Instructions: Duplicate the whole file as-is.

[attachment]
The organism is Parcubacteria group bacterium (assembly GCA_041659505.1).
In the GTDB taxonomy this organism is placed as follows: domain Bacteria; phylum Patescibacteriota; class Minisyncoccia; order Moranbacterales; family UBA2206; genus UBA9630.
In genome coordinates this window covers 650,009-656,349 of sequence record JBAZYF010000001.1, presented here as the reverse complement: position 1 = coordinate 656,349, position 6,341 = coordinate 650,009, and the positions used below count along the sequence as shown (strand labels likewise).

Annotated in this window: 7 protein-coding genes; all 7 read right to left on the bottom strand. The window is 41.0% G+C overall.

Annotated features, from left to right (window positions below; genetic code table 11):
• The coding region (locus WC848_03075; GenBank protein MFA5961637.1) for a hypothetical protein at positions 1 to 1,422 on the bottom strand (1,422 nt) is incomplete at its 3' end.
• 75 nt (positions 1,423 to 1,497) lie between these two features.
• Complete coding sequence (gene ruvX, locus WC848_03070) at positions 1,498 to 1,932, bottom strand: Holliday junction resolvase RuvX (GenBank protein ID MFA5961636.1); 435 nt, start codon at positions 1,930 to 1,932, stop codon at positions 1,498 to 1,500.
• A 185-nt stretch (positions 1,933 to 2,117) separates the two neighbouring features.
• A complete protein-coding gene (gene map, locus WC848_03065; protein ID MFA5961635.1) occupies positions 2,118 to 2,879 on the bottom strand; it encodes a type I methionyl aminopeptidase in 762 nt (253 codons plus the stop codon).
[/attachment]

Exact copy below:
The organism is Parcubacteria group bacterium (assembly GCA_041659505.1).
In the GTDB taxonomy this organism is placed as follows: domain Bacteria; phylum Patescibacteriota; class Minisyncoccia; order Moranbacterales; family UBA2206; genus UBA9630.
In genome coordinates this window covers 650,009-656,349 of sequence record JBAZYF010000001.1, presented here as the reverse complement: position 1 = coordinate 656,349, position 6,341 = coordinate 650,009, and the positions used below count along the sequence as shown (strand labels likewise).

Annotated in this window: 7 protein-coding genes; all 7 read right to left on the bottom strand. The window is 41.0% G+C overall.

Annotated features, from left to right (window positions below; genetic code table 11):
• The coding region (locus WC848_03075; GenBank protein MFA5961637.1) for a hypothetical protein at positions 1 to 1,422 on the bottom strand (1,422 nt) is incomplete at its 3' end.
• 75 nt (positions 1,423 to 1,497) lie between these two features.
• Complete coding sequence (gene ruvX, locus WC848_03070) at positions 1,498 to 1,932, bottom strand: Holliday junction resolvase RuvX (GenBank protein ID MFA5961636.1); 435 nt, start codon at positions 1,930 to 1,932, stop codon at positions 1,498 to 1,500.
• A 185-nt stretch (positions 1,933 to 2,117) separates the two neighbouring features.
• A complete protein-coding gene (gene map, locus WC848_03065; protein ID MFA5961635.1) occupies positions 2,118 to 2,879 on the bottom strand; it encodes a type I methionyl aminopeptidase in 762 nt (253 codons plus the stop codon).